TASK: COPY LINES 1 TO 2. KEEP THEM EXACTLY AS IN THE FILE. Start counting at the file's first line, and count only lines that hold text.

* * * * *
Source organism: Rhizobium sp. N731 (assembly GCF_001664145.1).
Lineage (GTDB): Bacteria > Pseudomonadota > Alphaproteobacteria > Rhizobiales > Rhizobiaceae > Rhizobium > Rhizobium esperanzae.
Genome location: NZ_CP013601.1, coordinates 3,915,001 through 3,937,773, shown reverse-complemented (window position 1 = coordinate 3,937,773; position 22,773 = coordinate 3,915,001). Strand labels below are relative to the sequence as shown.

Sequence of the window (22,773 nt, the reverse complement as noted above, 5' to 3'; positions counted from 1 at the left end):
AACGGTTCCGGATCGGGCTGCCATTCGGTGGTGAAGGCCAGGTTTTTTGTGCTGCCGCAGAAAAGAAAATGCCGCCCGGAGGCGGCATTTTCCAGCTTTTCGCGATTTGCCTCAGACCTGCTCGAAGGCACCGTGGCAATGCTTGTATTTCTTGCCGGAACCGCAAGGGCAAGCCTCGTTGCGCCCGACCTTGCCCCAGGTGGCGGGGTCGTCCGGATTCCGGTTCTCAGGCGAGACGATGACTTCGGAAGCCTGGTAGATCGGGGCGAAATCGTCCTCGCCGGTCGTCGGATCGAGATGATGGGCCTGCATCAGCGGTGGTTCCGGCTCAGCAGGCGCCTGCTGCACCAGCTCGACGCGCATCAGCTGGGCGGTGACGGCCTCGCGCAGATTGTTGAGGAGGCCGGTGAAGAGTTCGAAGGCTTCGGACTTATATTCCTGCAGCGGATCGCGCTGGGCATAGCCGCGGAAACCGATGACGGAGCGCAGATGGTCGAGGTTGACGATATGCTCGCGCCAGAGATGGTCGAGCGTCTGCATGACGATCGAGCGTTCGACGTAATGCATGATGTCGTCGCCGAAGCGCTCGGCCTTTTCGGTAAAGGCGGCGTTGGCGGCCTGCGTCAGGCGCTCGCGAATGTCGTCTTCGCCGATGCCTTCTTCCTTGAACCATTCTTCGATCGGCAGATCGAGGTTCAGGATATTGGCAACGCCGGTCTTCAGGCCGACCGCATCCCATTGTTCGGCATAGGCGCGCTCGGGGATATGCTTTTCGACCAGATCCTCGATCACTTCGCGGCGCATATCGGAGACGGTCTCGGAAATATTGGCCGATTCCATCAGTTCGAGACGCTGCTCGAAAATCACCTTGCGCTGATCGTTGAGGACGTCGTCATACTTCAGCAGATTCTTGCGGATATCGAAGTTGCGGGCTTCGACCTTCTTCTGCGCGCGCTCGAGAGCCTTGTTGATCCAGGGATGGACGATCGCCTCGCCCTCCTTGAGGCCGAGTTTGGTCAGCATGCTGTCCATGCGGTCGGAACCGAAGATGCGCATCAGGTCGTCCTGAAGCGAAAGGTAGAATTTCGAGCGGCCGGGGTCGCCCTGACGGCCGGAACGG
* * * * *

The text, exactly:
Source organism: Rhizobium sp. N731 (assembly GCF_001664145.1).
Lineage (GTDB): Bacteria > Pseudomonadota > Alphaproteobacteria > Rhizobiales > Rhizobiaceae > Rhizobium > Rhizobium esperanzae.